Pittsburgh Opera tackles war and its aftermath |

Pittsburgh Opera tackles war and its aftermath

Mark Kanny
David Bachman Photography
Former explosive ordnance disposal officer and veteran of the Iraq War Brian Castner is portrayed by Pittsburgh Opera resident artist Ben Taylor.

Short television advertisements encouraging us to help wounded veterans do tug at our heartstrings, but understanding and honoring their sacrifice deserves more than 60 seconds of attention.

Opera’s potential to convey both emotion and more complex layers of experience was applied to the story of one American wounded warrior in the recent opera “The Long Walk,” which was first performed in July 2015 and is coming to Pittsburgh Opera starting this weekend. It is based on the autobiographical book “The Long Walk: A Story of War and the Life that Follows” by Brian Castner, who was an officer in an explosive ordnance unit in Iraq.

Audience rallies

“It’s a real emotional pull for the audience to rally behind Brian,” the protagonist, says Benjamin Taylor who will portray him. Many in Taylor’s family have served in the military, all branches and going back generations, and even he feels his understanding of what they went through has deepened from learning this role.

“Going through the process of someone finding themselves again isn’t an unfamiliar story, but I like the twists with which this story is told,” he says. Starring in the opera is a nice break for the young baritone, who is a first-year resident artist with the company.

Book inspring

Pittsburgh Opera will present Beck’s “The Long Walk” Jan. 20 to Jan. 28 at Pittsburgh’s Creative and Performing Arts school.

The composer and librettist Stephanie Fleischmann found Castner’s book inspiring and chose it out of ten they were considering for their collaboration.

“I got caught up immediately when I read it and thought it would make a great opera,” says Fleischmann. “It’s very exciting and fragmented. There are many refrains. It’s almost structured like music. You feel like you have a friend in this piece. His struggle was incredibly compelling.”

Beck and Fleischmann read his book many times and found making a large chart helped them keep track of “where things come back, which images are in which part and how time works,” she said. Fleischmann also visited the Castner family for several days at their home in Buffalo, N.Y. While Castner had kept his wife Jessie and his children on the periphery of his book, Beck and Fleishmann knew they would have a larger role in the opera.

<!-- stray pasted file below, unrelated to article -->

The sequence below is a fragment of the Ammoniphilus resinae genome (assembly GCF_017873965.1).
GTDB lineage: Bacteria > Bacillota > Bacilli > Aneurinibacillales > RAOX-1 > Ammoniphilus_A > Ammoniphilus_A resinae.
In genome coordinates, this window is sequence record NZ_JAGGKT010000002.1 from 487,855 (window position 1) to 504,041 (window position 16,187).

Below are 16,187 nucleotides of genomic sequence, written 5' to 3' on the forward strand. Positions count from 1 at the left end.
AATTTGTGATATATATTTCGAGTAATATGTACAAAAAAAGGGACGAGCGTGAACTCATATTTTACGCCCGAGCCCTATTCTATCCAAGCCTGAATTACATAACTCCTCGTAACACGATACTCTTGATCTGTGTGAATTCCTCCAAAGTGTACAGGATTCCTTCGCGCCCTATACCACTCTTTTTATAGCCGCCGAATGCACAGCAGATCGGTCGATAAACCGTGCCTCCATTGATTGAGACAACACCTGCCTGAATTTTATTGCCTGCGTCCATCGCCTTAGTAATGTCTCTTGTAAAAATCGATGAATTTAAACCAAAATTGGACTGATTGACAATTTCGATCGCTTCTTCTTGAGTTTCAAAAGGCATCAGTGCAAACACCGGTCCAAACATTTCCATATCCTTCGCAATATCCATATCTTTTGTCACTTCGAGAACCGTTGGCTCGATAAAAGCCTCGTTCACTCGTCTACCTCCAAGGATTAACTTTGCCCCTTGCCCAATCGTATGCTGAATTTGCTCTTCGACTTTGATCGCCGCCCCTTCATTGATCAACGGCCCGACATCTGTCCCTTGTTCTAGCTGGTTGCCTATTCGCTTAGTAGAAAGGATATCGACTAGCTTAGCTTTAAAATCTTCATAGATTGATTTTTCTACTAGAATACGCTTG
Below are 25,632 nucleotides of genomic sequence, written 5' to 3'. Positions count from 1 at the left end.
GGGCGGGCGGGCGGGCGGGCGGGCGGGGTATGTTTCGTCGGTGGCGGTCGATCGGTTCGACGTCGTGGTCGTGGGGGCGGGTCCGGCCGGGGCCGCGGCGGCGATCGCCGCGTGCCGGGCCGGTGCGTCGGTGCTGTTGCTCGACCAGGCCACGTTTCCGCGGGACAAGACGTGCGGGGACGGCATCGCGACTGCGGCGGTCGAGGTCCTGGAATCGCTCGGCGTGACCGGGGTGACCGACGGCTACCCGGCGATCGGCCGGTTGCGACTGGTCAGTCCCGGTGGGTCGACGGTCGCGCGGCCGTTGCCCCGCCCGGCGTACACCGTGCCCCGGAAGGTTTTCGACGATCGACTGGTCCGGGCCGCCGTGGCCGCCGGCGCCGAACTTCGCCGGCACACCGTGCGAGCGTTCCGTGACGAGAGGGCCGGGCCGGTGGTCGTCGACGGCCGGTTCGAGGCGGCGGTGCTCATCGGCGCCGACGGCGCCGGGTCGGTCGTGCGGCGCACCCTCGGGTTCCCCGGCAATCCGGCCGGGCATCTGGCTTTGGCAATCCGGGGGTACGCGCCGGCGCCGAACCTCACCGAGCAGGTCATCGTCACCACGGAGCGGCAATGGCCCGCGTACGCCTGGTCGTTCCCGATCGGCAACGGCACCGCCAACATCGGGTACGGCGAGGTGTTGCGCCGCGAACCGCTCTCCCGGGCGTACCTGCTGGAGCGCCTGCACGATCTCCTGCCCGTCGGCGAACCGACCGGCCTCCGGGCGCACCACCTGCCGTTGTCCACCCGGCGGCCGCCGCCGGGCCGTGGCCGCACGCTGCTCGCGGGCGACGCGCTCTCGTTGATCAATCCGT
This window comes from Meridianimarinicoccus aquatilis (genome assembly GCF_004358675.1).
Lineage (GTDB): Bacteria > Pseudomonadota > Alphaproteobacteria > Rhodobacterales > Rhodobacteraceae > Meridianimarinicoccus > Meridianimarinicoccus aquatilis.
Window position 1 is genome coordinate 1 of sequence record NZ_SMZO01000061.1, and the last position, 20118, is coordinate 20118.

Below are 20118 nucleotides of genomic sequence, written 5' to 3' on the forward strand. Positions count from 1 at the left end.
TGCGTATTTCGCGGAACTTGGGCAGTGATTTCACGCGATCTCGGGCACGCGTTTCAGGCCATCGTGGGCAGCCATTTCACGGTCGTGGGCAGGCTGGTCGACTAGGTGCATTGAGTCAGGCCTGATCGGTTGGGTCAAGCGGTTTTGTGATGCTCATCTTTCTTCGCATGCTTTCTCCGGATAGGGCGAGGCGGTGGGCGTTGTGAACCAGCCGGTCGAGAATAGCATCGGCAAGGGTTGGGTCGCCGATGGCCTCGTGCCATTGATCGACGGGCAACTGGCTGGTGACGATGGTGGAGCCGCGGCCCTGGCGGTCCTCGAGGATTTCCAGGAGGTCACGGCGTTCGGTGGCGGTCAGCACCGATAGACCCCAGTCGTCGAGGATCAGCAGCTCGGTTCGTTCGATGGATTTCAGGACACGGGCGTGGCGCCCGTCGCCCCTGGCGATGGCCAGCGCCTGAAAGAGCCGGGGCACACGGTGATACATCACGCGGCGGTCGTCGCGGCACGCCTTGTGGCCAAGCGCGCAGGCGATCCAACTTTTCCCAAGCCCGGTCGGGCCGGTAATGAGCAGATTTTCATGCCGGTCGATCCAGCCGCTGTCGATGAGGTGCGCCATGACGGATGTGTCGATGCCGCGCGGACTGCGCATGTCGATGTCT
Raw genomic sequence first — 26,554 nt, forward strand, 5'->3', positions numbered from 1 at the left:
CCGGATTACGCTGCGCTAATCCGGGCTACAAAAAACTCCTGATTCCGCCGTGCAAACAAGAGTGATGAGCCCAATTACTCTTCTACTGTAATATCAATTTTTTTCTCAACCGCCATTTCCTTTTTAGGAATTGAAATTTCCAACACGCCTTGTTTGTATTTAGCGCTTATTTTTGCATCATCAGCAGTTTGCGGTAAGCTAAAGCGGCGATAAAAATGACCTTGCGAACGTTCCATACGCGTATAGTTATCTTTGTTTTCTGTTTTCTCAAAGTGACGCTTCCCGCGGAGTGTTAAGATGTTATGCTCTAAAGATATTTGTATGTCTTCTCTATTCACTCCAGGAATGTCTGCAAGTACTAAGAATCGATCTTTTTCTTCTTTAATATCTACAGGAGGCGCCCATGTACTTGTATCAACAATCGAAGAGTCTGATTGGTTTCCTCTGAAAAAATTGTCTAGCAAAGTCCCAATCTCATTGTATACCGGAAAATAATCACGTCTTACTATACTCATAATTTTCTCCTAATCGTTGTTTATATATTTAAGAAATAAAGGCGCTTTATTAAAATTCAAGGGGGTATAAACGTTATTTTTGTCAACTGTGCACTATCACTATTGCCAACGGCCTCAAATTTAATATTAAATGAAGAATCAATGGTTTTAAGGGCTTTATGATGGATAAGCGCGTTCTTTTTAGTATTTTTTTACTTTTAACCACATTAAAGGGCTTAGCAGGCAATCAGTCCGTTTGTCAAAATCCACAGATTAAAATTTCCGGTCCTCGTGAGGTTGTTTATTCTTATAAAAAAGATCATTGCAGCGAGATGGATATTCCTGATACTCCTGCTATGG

“Our goal was to shape a dramatic work out of all those fragments, finding a way through, a journey for the audience and Brian and his family, that had a dramatic arc,” says the librettist.

The two-act opera will last just over two hours with intermission.

Title has two meanings

Conductor Glenn Lewis says “The Long Walk” is particularly effective at conveying the overlapping realities of Brian’s life. Even the title has two meanings — the lonely walk in a protective suit to disarm the bomb, but also the struggle to reintegrate back into one’s own life. Flashbacks to Iraq occur at a family dinner, a birthday party or a session in a psychiatrist’s office.

“The word eclectic doesn’t even to begin to summarize the variety and range of Beck’s music,” says Lewis. “People may wonder, if he’s American, is he going to sound like Bernstein or Barber or Copland. It’s none of that. It’s his own collection of styles. Some of the music is quite tonal. There are real arias, quite beautiful ones. But there is also some very raucous and dissonant music that expresses what the central character calls his ‘Crazy’ depicted in the orchestra.”

Mark Kanny is a Tribune-Review contributing writer.

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